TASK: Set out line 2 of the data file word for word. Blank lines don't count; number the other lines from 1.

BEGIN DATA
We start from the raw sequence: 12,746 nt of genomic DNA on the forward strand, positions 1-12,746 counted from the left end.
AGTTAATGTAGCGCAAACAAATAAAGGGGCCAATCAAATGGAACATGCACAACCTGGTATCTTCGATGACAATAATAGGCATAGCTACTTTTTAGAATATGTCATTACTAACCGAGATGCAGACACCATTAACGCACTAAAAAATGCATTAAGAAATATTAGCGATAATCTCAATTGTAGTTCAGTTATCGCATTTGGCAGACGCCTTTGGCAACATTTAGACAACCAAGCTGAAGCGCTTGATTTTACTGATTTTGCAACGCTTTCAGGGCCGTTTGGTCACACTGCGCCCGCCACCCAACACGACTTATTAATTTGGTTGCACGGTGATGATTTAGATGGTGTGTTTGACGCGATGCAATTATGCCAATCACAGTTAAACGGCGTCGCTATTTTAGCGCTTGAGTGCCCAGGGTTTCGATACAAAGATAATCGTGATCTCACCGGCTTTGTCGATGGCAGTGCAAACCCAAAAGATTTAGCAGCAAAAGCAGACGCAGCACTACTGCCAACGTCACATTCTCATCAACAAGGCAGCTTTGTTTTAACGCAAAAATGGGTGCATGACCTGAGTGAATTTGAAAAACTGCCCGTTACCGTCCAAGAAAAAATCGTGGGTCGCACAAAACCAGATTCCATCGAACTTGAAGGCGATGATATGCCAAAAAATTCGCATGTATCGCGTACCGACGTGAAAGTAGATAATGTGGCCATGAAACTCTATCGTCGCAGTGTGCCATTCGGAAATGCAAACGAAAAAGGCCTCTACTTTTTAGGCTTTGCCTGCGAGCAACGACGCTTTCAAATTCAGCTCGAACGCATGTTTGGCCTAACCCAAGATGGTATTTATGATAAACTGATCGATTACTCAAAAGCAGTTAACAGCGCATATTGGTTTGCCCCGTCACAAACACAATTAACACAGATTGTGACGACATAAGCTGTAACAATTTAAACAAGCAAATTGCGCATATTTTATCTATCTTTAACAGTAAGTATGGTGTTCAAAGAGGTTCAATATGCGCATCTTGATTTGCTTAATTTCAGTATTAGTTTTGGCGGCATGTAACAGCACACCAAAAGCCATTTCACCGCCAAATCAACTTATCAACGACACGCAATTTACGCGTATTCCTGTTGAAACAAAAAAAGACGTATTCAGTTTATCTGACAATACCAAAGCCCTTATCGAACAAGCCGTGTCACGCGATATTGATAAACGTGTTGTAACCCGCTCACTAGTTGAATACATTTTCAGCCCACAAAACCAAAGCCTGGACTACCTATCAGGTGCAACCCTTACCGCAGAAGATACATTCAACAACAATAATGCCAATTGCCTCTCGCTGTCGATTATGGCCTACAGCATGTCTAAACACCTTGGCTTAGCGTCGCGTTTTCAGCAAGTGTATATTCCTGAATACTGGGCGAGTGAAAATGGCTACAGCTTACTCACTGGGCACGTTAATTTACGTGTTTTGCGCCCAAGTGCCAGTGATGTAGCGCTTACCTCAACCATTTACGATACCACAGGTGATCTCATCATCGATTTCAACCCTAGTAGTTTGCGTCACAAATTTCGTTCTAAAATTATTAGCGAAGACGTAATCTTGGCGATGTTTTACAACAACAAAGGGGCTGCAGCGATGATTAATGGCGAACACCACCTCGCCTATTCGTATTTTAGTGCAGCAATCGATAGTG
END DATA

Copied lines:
AGTTAATGTAGCGCAAACAAATAAAGGGGCCAATCAAATGGAACATGCACAACCTGGTATCTTCGATGACAATAATAGGCATAGCTACTTTTTAGAATATGTCATTACTAACCGAGATGCAGACACCATTAACGCACTAAAAAATGCATTAAGAAATATTAGCGATAATCTCAATTGTAGTTCAGTTATCGCATTTGGCAGACGCCTTTGGCAACATTTAGACAACCAAGCTGAAGCGCTTGATTTTACTGATTTTGCAACGCTTTCAGGGCCGTTTGGTCACACTGCGCCCGCCACCCAACACGACTTATTAATTTGGTTGCACGGTGATGATTTAGATGGTGTGTTTGACGCGATGCAATTATGCCAATCACAGTTAAACGGCGTCGCTATTTTAGCGCTTGAGTGCCCAGGGTTTCGATACAAAGATAATCGTGATCTCACCGGCTTTGTCGATGGCAGTGCAAACCCAAAAGATTTAGCAGCAAAAGCAGACGCAGCACTACTGCCAACGTCACATTCTCATCAACAAGGCAGCTTTGTTTTAACGCAAAAATGGGTGCATGACCTGAGTGAATTTGAAAAACTGCCCGTTACCGTCCAAGAAAAAATCGTGGGTCGCACAAAACCAGATTCCATCGAACTTGAAGGCGATGATATGCCAAAAAATTCGCATGTATCGCGTACCGACGTGAAAGTAGATAATGTGGCCATGAAACTCTATCGTCGCAGTGTGCCATTCGGAAATGCAAACGAAAAAGGCCTCTACTTTTTAGGCTTTGCCTGCGAGCAACGACGCTTTCAAATTCAGCTCGAACGCATGTTTGGCCTAACCCAAGATGGTATTTATGATAAACTGATCGATTACTCAAAAGCAGTTAACAGCGCATATTGGTTTGCCCCGTCACAAACACAATTAACACAGATTGTGACGACATAAGCTGTAACAATTTAAACAAGCAAATTGCGCATATTTTATCTATCTTTAACAGTAAGTATGGTGTTCAAAGAGGTTCAATATGCGCATCTTGATTTGCTTAATTTCAGTATTAGTTTTGGCGGCATGTAACAGCACACCAAAAGCCATTTCACCGCCAAATCAACTTATCAACGACACGCAATTTACGCGTATTCCTGTTGAAACAAAAAAAGACGTATTCAGTTTATCTGACAATACCAAAGCCCTTATCGAACAAGCCGTGTCACGCGATATTGATAAACGTGTTGTAACCCGCTCACTAGTTGAATACATTTTCAGCCCACAAAACCAAAGCCTGGACTACCTATCAGGTGCAACCCTTACCGCAGAAGATACATTCAACAACAATAATGCCAATTGCCTCTCGCTGTCGATTATGGCCTACAGCATGTCTAAACACCTTGGCTTAGCGTCGCGTTTTCAGCAAGTGTATATTCCTGAATACTGGGCGAGTGAAAATGGCTACAGCTTACTCACTGGGCACGTTAATTTACGTGTTTTGCGCCCAAGTGCCAGTGATGTAGCGCTTACCTCAACCATTTACGATACCACAGGTGATCTCATCATCGATTTCAACCCTAGTAGTTTGCGTCACAAATTTCGTTCTAAAATTATTAGCGAAGACGTAATCTTGGCGATGTTTTACAACAACAAAGGGGCTGCAGCGATGATTAATGGCGAACACCACCTCGCCTATTCGTATTTTAGTGCAGCAATCGATAGTG